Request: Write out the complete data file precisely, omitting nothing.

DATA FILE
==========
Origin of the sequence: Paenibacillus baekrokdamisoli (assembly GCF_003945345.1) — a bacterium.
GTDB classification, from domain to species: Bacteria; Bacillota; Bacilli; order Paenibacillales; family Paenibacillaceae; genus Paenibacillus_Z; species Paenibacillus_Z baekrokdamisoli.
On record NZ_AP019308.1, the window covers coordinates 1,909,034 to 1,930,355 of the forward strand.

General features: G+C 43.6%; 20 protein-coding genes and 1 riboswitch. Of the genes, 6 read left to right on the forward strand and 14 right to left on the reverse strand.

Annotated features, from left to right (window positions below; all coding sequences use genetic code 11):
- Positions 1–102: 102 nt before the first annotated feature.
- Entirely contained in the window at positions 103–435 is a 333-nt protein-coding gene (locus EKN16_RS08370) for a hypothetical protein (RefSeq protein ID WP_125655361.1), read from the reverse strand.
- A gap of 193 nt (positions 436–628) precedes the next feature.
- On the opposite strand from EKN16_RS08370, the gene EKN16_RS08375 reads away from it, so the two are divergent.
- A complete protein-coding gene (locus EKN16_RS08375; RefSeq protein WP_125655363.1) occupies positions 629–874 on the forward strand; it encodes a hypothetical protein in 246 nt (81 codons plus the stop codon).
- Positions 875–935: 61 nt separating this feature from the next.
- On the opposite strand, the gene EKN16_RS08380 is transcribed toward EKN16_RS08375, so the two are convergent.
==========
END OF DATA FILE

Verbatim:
Origin of the sequence: Paenibacillus baekrokdamisoli (assembly GCF_003945345.1) — a bacterium.
GTDB classification, from domain to species: Bacteria; Bacillota; Bacilli; order Paenibacillales; family Paenibacillaceae; genus Paenibacillus_Z; species Paenibacillus_Z baekrokdamisoli.
On record NZ_AP019308.1, the window covers coordinates 1,909,034 to 1,930,355 of the forward strand.

General features: G+C 43.6%; 20 protein-coding genes and 1 riboswitch. Of the genes, 6 read left to right on the forward strand and 14 right to left on the reverse strand.

Annotated features, from left to right (window positions below; all coding sequences use genetic code 11):
- Positions 1–102: 102 nt before the first annotated feature.
- Entirely contained in the window at positions 103–435 is a 333-nt protein-coding gene (locus EKN16_RS08370) for a hypothetical protein (RefSeq protein ID WP_125655361.1), read from the reverse strand.
- A gap of 193 nt (positions 436–628) precedes the next feature.
- On the opposite strand from EKN16_RS08370, the gene EKN16_RS08375 reads away from it, so the two are divergent.
- A complete protein-coding gene (locus EKN16_RS08375; RefSeq protein WP_125655363.1) occupies positions 629–874 on the forward strand; it encodes a hypothetical protein in 246 nt (81 codons plus the stop codon).
- Positions 875–935: 61 nt separating this feature from the next.
- On the opposite strand, the gene EKN16_RS08380 is transcribed toward EKN16_RS08375, so the two are convergent.